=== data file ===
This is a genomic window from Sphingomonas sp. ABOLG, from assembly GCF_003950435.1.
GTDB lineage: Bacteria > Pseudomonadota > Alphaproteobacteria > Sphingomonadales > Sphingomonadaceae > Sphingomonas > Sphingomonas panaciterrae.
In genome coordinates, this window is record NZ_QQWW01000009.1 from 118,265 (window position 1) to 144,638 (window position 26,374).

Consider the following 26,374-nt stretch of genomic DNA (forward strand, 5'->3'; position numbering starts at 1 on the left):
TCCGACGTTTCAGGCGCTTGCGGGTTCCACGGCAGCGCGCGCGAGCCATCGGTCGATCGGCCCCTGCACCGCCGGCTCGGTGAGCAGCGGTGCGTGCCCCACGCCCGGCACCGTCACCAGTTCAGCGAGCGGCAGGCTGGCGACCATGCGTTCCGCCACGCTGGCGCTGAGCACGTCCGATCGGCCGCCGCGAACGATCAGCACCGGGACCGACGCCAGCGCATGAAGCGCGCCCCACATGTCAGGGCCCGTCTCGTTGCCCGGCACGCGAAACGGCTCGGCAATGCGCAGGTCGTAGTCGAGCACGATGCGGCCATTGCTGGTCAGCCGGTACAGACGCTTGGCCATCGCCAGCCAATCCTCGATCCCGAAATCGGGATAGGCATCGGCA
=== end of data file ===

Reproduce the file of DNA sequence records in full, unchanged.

This is a genomic window from Sphingomonas sp. ABOLG, from assembly GCF_003950435.1.
GTDB lineage: Bacteria > Pseudomonadota > Alphaproteobacteria > Sphingomonadales > Sphingomonadaceae > Sphingomonas > Sphingomonas panaciterrae.
In genome coordinates, this window is record NZ_QQWW01000009.1 from 118,265 (window position 1) to 144,638 (window position 26,374).

Consider the following 26,374-nt stretch of genomic DNA (forward strand, 5'->3'; position numbering starts at 1 on the left):
TCCGACGTTTCAGGCGCTTGCGGGTTCCACGGCAGCGCGCGCGAGCCATCGGTCGATCGGCCCCTGCACCGCCGGCTCGGTGAGCAGCGGTGCGTGCCCCACGCCCGGCACCGTCACCAGTTCAGCGAGCGGCAGGCTGGCGACCATGCGTTCCGCCACGCTGGCGCTGAGCACGTCCGATCGGCCGCCGCGAACGATCAGCACCGGGACCGACGCCAGCGCATGAAGCGCGCCCCACATGTCAGGGCCCGTCTCGTTGCCCGGCACGCGAAACGGCTCGGCAATGCGCAGGTCGTAGTCGAGCACGATGCGGCCATTGCTGGTCAGCCGGTACAGACGCTTGGCCATCGCCAGCCAATCCTCGATCCCGAAATCGGGATAGGCATCGGCA